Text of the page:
A Wi-Fi router like device is being developed which will enable people to track breathing, heart rate, sleep, gait, just by sitting in one spot.
It is being developed by researchers at the Massachusetts Institute of Technology (MIT).
The device can help people living with conditions like Parkinson’s, Alzheimer’s, depression, and pulmonary diseases and enable their physicians to wirelessly monitor their health.
By using machine learning properties, the novel device will be able to replace the array of expensive, bulky, uncomfortable gear we currently need to get clinical data about the body.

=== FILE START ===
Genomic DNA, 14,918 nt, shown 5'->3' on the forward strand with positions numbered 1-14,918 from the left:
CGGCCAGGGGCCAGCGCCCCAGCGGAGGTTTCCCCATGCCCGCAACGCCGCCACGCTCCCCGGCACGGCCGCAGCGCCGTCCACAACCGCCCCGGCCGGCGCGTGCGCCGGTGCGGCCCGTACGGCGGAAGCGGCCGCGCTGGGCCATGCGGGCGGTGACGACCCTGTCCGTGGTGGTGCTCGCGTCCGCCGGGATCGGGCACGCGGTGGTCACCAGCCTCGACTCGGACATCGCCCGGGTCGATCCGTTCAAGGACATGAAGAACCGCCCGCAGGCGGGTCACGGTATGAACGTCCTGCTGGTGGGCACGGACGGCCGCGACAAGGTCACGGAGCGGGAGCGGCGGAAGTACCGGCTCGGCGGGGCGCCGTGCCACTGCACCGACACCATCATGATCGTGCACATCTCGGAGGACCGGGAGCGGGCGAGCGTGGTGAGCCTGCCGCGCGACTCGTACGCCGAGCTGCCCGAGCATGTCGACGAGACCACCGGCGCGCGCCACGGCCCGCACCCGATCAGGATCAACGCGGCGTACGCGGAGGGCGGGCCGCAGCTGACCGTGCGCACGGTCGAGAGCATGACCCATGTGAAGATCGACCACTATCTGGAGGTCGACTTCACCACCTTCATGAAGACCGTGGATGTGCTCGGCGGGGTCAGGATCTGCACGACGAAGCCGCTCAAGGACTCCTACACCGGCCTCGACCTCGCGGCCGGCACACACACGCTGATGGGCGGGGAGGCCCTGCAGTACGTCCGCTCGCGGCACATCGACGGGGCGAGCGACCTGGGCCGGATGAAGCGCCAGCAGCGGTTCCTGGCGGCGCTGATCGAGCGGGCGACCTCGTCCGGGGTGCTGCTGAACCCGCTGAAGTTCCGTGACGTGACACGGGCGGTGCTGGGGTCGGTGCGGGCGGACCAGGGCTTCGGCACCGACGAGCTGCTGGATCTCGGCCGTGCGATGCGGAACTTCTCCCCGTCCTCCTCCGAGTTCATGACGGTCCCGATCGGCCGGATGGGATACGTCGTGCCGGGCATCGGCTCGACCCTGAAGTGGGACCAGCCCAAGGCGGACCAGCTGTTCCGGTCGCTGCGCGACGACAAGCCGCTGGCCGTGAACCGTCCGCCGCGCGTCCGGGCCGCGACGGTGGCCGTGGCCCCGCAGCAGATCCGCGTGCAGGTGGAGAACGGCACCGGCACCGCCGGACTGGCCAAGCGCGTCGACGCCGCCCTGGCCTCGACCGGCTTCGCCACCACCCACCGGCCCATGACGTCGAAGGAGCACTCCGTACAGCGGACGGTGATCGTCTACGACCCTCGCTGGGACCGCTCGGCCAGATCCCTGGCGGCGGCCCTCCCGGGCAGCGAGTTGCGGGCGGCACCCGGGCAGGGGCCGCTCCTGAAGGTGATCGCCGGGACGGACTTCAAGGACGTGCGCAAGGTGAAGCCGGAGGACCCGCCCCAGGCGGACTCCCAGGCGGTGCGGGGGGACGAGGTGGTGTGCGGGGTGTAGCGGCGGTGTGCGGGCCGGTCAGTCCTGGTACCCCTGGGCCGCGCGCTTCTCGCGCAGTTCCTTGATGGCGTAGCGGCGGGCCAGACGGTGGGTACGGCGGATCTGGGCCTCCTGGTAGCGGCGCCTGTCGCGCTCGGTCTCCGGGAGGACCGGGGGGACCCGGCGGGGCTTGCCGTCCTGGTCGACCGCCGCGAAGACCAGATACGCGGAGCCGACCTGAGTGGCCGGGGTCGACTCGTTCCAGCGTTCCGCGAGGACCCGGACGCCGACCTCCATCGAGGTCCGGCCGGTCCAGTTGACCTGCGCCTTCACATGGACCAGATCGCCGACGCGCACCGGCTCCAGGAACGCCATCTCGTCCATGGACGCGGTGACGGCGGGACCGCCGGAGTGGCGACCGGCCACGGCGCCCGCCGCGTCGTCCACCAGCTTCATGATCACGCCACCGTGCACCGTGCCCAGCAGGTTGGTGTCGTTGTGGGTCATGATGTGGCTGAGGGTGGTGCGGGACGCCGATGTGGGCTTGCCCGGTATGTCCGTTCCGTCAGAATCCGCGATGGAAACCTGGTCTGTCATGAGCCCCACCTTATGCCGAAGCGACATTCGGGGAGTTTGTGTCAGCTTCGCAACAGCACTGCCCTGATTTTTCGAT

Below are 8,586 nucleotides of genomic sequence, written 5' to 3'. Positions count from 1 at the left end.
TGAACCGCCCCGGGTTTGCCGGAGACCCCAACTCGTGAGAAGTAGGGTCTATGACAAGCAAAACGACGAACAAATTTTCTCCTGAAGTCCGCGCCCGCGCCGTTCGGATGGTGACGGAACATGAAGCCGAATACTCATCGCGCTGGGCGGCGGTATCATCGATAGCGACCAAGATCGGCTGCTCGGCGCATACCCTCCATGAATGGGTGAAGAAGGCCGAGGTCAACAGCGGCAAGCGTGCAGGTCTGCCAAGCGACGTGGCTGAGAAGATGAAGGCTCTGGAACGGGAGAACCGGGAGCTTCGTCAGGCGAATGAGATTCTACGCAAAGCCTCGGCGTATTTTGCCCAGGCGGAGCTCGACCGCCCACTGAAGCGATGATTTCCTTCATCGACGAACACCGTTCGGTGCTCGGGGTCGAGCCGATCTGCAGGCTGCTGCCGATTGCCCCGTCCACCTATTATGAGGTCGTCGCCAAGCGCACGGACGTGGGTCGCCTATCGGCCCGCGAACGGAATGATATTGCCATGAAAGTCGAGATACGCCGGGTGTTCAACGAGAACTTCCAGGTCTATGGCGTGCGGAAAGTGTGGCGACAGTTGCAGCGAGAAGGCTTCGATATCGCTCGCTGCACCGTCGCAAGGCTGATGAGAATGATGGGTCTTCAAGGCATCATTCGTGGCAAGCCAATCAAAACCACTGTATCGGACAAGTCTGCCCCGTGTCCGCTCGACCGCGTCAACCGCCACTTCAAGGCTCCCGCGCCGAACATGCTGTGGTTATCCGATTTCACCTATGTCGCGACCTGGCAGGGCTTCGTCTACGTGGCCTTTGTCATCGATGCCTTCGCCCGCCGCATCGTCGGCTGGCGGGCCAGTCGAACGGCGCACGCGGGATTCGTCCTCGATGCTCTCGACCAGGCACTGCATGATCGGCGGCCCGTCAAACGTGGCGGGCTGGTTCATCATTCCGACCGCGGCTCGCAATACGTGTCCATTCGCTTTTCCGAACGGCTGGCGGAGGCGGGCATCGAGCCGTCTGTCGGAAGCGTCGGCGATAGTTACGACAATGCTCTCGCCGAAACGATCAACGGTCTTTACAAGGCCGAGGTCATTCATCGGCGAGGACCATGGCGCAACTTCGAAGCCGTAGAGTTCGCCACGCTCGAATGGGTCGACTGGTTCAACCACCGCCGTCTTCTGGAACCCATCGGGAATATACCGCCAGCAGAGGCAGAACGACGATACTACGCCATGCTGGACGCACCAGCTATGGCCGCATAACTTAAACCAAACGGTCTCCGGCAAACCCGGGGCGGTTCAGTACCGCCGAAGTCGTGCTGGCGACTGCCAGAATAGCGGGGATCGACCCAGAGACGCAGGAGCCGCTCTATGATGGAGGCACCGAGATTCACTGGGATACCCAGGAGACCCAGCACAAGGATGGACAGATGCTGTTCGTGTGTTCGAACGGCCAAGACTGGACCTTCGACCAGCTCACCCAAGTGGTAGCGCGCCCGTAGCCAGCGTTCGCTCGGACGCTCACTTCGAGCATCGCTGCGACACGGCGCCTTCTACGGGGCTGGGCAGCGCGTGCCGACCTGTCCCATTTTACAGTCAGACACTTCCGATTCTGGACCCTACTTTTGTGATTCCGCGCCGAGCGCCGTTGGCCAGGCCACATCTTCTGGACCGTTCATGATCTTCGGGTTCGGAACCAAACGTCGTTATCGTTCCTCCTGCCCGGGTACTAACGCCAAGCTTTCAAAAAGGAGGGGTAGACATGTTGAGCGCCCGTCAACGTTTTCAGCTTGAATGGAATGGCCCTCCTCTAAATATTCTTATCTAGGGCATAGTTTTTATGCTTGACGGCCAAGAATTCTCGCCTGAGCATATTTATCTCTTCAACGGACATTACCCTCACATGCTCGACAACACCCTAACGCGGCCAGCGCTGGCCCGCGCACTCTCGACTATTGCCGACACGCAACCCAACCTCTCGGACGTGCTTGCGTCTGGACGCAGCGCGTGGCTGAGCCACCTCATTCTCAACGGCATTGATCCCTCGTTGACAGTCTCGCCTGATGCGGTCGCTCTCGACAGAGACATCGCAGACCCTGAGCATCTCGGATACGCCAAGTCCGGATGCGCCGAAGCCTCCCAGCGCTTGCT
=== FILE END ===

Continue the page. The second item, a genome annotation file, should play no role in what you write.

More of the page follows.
It transmits a low-power wireless signal throughout a space the size of a one- or two-bedroom apartment (even through walls), and the signal reflects off people’s bodies.
The device then uses machine learning to analyse those reflected signals and extract physiological data.
While speaking at the recently held MIT Technology Review’s EmTech conference in Cambridge, MIT professor Dina Katabi said the device takes advantage of the fact that every time we move — even if it’s just a teeny, tiny bit, such as when we breathe — we change the electromagnetic field surrounding us.
It can accurately monitor sleep, including individual sleep stages, in a person’s own bed, with no changes to the way they sleep or what they wear.